Not everybody is bewitched. When Cohen’s name surfaced as President Biden’s likely choice for the CDC post, 28 conservative Republican senators and members of Congress sent him a letter stating that she was “unfit for the position.”
“Throughout her career, Dr. Cohen has politicized science, disregarded civil liberties, and spread misinformation about the efficacy and necessity of COVID vaccinations and masks,” they wrote. “She also has a history of engaging in partisan leftwing politics,” they added, citing her support for the Affordable Care Act and a prohibition on semi-automatic rifles, as well as her characterization of climate change as a public health emergency.
However, 28 Republicans is not many. Sen. Ted Budd and Rep. Dan Bishop, who are both quite conservative, were two of the signatories from North Carolina. However, the state’s other Republican senator, Thom Tillis, and the other six Republican members of Congress from North Carolina did not sign. (There are seven Democrats as well.)
Cohen is not required to win over every legislator. As she lobbies for the CDC budget, which is unlikely to increase in the current political climate, and asks Congress for adjustments to make the massive public health agency more agile, she needs only a handful of Republicans to cross the aisle. And this is where her bridge-building abilities could be useful.
“She will never acquire everyone’s support. Burr, a former senator who is now a health lobbyist, stated, “However, I believe she has a strong chance of gaining the support she needs to ensure that the CDC is provided with the necessary resources.”
Cohen accomplished much during his five years in North Carolina. It was advantageous that she was able to find common ground early on on relatively bipartisan issues such as narcotics and mental health.
Under Cooper’s predecessor, who was a Republican, the state decided to implement Medicaid managed care, or Medicaid “transformation,” as the GOP termed it. Cohen did not enter and attempt to rectify that. Instead, she pledged to make it work and increase the predictability of Medicaid expenditures. In exchange, she urged Republicans to take a broader view of Medicaid and consider how expanding Medicaid under the Affordable Care Act could be a wise investment for the state and its health providers.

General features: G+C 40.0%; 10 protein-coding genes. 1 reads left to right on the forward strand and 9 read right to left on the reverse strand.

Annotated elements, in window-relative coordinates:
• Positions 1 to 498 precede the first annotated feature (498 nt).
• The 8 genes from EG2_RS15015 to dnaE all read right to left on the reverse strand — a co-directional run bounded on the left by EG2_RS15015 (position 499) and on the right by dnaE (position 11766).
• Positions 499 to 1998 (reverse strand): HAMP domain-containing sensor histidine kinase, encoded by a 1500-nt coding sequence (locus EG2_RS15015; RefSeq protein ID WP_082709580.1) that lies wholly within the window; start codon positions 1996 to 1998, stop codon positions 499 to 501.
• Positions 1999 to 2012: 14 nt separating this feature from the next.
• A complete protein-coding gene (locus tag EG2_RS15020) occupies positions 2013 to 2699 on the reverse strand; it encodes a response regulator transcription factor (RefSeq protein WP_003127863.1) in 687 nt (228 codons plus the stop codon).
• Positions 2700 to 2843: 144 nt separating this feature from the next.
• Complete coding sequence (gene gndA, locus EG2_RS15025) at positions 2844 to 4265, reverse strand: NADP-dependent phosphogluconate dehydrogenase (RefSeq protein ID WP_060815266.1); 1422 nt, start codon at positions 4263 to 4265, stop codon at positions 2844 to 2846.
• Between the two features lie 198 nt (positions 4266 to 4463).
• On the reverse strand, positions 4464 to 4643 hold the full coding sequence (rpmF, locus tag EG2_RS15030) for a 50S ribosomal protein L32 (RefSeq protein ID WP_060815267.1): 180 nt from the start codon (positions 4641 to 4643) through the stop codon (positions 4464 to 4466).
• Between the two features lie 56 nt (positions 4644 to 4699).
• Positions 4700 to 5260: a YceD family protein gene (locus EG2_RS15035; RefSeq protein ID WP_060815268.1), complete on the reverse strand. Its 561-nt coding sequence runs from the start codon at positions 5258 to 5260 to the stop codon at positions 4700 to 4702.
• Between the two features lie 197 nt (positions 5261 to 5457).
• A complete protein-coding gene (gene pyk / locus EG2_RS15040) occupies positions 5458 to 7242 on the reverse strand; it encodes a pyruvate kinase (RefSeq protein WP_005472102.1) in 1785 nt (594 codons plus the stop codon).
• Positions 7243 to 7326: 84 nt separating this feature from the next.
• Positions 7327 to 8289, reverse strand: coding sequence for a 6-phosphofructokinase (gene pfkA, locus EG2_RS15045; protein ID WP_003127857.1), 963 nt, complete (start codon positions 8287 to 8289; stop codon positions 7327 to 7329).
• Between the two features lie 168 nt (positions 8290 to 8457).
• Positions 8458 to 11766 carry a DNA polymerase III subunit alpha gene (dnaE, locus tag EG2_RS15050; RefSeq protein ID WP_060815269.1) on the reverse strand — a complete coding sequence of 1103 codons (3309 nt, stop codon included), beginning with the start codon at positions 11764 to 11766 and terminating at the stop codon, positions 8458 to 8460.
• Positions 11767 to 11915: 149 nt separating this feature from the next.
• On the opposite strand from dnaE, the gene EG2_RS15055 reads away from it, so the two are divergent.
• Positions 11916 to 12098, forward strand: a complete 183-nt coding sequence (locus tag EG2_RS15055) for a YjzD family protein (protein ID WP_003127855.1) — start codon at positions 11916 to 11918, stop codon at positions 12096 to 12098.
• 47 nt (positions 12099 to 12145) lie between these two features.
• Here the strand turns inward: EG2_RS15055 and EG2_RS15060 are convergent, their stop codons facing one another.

Mark McClellan, who worked closely with Cohen on technical aspects of implementation as director of the Duke Margolis Center for Health Policy and who learned how to navigate political minefields while serving as CMS administrator and FDA commissioner under President George W. Bush, praised Cohen’s emphasis on measurement and accountability.
It took Cohen a few years to garner support for Medicaid expansion; the Biden administration’s financial inducements assisted. Under her watch, expansion was not consummated; it became entangled in various other budgetary and policy conflicts. Cooper and Cohen’s successor, Kody Kinsley, were able to finalize it this year due to the enduring framework Cohen created. Since the early years of Obamacare, only North Carolina and Virginia expanded Medicaid via bipartisan ballots in their state legislatures in 2018. Other conservative states were compelled by ballot initiatives to expand. Approximately ten individuals are still resisting.
North Carolina missed its July 1 deadline to begin expansion because the state budget, a prerequisite, has not been finalized. Both parties assert that the negotiation is still on track— late but not derailed.
The “Healthy Opportunities” waiver required additional effort. Cohen would emphasize to Republicans that addressing social determinants of health yielded a positive return on investment and was the moral thing to do. And she received widespread support, in part due to the conversion of state Senate leader Sen. Phil Berger. At the time, he stated, “Our working relationship with Secretary Cohen has been excellent.”
Cohen also obtained the state via COVID. In the 2021 budget, the legislature placed restrictions on a governor’s ability to proclaim a state of emergency beyond 60 days without lawmakers’ approval. However, it did not become efficacious until this year, after the worst of the pandemic had passed. And Republicans did not strip the Department of Health of all its authority or restrict health officials’ access to masks and vaccines in the event of another COVID outbreak or other emergency. In light of what has transpired in more than half of the states, health officials deem this a success.
The governor is aware that the CDC will be harsh. Cohen “will face congressional investigations and political attacks from the outside,” he acknowledged. She previously worked in Washington to help construct Obamacare when Republicans were attempting to dismantle the program. She was a national Democratic voice on COVID when the pandemic broke during the Trump administration.
Cooper stated, “She has taken her slings and arrows.” She is an ideal option.
An earlier version of this article incorrectly described Senator Phil Berger’s position.